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The Carbohydrates in Chocolate

author image Amy Long Carrera
Amy Long Carrera is a registered dietitian in Los Angeles who has been writing since 2007 for such publications as The Insider, On the Other Side and Arthritis Today. She is a certified nutrition support clinician and her writing employs current research to provide evidence-based nutrition information. Carrera holds a master of science degree in nutrition from California State University, Northridge.
The Carbohydrates in Chocolate
Pieces of a chocolate bar on a wooden table. Photo Credit: Анна Курзаева/iStock/Getty Images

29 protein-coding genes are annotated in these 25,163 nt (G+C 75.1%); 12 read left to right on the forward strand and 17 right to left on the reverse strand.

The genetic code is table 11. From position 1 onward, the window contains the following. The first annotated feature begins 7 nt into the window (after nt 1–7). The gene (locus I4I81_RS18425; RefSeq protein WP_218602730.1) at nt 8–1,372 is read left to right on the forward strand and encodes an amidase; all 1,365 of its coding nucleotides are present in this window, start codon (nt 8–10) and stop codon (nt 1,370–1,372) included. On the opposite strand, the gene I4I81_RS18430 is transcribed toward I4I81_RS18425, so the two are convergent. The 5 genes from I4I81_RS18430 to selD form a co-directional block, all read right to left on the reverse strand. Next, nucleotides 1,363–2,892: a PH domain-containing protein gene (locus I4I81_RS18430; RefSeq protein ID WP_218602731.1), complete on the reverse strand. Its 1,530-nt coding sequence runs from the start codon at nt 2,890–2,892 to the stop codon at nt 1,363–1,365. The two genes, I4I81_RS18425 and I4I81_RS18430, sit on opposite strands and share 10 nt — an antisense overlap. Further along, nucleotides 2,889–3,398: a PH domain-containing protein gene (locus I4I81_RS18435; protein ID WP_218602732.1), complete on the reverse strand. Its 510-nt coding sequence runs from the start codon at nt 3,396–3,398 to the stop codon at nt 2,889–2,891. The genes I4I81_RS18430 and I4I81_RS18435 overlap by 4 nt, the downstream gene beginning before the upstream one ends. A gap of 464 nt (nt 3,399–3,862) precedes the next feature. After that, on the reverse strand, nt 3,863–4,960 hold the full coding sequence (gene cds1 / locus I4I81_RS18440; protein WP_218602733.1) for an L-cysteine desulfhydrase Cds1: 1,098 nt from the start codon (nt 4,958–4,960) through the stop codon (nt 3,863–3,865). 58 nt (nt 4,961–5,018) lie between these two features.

Chocolate, particularly dark chocolate, is good for you. According to the Cleveland Clinic, dark chocolate promotes heart health, improved mood and cognitive function. The amount of carbohydrate in chocolate can vary, though. Read the label to determine how many carbohydrates your chocolate bar contributes to your daily intake.

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Bittersweet Carbs

The darker chocolate gets, the fewer carbohydrate grams it has. Dark chocolate also has more fiber, a type of carbohydrate you don’t digest. A 1.55-ounce milk chocolate bar has 26 grams of carbohydrate and 1.5 grams of fiber, according to the U.S. Department of Agriculture’s Nutrient Database. Your chocolate bar has 23 grams of carbohydrate and 3.5 grams of fiber if it contains 60 to 69 percent cacao. If you can stand the slightly bitter taste, 70 to 85 percent cacao dark chocolate provides 20 grams of carbohydrates and 4.8 grams of fiber per 1.55-ounce serving.

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